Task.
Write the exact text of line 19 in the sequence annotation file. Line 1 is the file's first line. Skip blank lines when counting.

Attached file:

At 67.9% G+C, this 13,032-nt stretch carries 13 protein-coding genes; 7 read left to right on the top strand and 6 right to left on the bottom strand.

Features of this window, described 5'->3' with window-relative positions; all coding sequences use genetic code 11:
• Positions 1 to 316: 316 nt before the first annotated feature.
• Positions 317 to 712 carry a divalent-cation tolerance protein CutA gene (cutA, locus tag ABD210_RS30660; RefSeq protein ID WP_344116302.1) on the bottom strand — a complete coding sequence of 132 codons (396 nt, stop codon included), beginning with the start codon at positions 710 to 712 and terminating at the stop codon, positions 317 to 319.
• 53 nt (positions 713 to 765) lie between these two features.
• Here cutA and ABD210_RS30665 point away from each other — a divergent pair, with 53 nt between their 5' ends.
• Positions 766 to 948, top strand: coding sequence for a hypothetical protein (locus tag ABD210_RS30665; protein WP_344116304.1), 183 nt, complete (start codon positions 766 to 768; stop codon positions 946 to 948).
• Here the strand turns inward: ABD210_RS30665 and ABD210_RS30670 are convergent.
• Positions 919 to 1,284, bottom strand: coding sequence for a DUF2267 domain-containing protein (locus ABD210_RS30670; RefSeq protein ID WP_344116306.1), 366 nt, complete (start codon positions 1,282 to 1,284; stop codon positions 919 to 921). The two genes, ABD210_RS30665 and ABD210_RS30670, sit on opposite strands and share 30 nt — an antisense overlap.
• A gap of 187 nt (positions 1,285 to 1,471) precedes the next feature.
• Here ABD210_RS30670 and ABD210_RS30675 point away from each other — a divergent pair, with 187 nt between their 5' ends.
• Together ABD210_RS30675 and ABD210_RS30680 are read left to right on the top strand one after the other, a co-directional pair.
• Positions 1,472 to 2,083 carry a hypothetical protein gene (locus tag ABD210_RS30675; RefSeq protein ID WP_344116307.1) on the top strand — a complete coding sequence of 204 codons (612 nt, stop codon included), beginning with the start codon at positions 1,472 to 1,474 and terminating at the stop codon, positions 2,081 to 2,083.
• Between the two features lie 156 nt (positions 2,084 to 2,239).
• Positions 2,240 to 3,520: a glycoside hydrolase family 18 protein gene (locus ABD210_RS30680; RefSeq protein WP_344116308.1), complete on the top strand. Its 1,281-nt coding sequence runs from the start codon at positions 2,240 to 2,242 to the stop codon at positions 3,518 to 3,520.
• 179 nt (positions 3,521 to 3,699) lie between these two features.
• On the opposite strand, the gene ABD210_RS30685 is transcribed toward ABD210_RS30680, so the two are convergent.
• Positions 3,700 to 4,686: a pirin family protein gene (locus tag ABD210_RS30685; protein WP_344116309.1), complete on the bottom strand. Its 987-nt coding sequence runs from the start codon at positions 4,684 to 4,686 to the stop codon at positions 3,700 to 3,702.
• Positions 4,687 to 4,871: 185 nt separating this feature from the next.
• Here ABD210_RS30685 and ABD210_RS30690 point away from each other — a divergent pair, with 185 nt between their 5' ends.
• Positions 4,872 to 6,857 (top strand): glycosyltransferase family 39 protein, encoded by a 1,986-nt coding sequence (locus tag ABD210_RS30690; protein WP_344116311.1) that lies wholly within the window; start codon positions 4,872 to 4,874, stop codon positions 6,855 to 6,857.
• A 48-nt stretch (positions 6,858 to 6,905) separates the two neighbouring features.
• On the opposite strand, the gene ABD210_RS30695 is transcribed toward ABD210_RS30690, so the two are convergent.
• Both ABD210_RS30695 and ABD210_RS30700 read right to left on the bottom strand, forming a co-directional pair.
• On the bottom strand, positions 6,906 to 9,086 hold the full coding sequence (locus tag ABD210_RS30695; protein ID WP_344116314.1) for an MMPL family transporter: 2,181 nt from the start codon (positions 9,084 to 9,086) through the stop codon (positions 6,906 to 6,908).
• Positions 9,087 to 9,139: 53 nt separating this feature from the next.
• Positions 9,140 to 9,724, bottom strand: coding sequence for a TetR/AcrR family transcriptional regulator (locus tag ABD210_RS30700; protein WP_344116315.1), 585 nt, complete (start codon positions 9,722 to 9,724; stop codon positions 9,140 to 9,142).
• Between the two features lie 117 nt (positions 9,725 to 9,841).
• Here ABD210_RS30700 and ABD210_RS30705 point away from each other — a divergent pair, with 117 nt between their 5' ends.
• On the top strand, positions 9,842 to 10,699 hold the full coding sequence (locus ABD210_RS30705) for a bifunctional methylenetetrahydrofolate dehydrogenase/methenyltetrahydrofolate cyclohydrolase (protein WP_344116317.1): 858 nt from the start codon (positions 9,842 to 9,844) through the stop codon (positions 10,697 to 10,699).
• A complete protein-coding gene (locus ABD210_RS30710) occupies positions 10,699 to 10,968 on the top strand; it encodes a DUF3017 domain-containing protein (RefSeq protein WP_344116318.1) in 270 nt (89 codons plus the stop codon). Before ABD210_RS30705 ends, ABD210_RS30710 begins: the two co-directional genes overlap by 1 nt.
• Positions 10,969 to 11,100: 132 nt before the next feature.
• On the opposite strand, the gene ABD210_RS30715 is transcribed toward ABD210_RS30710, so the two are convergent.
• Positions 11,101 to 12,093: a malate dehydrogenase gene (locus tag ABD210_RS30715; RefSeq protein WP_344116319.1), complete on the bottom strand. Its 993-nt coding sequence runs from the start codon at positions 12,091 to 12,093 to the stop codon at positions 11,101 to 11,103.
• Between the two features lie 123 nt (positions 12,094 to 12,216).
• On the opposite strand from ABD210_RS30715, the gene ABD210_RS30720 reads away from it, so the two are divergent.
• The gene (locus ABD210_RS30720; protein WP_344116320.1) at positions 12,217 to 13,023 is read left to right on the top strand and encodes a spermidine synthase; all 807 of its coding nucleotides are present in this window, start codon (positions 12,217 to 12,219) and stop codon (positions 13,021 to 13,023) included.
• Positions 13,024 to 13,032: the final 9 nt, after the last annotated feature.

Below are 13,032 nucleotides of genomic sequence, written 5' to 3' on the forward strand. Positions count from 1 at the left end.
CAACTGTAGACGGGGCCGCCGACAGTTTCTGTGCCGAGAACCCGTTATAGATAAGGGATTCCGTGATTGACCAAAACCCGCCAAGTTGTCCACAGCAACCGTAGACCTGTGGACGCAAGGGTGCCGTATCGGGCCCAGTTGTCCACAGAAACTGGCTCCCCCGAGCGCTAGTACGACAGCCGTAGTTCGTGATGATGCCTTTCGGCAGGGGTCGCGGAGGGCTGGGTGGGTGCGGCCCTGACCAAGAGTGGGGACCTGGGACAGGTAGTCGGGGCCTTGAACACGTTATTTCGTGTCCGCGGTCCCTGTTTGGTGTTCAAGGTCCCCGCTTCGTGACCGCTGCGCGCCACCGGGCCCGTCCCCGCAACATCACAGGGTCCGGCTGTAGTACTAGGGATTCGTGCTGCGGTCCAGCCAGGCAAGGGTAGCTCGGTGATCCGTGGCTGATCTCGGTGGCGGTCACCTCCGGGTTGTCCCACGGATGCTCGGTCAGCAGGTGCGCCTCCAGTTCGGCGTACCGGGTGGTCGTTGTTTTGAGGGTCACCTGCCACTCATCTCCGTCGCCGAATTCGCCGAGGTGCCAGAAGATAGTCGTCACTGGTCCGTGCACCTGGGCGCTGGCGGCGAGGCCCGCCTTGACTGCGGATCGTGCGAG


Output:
• Positions 4,687 to 4,871: 185 nt separating this feature from the next.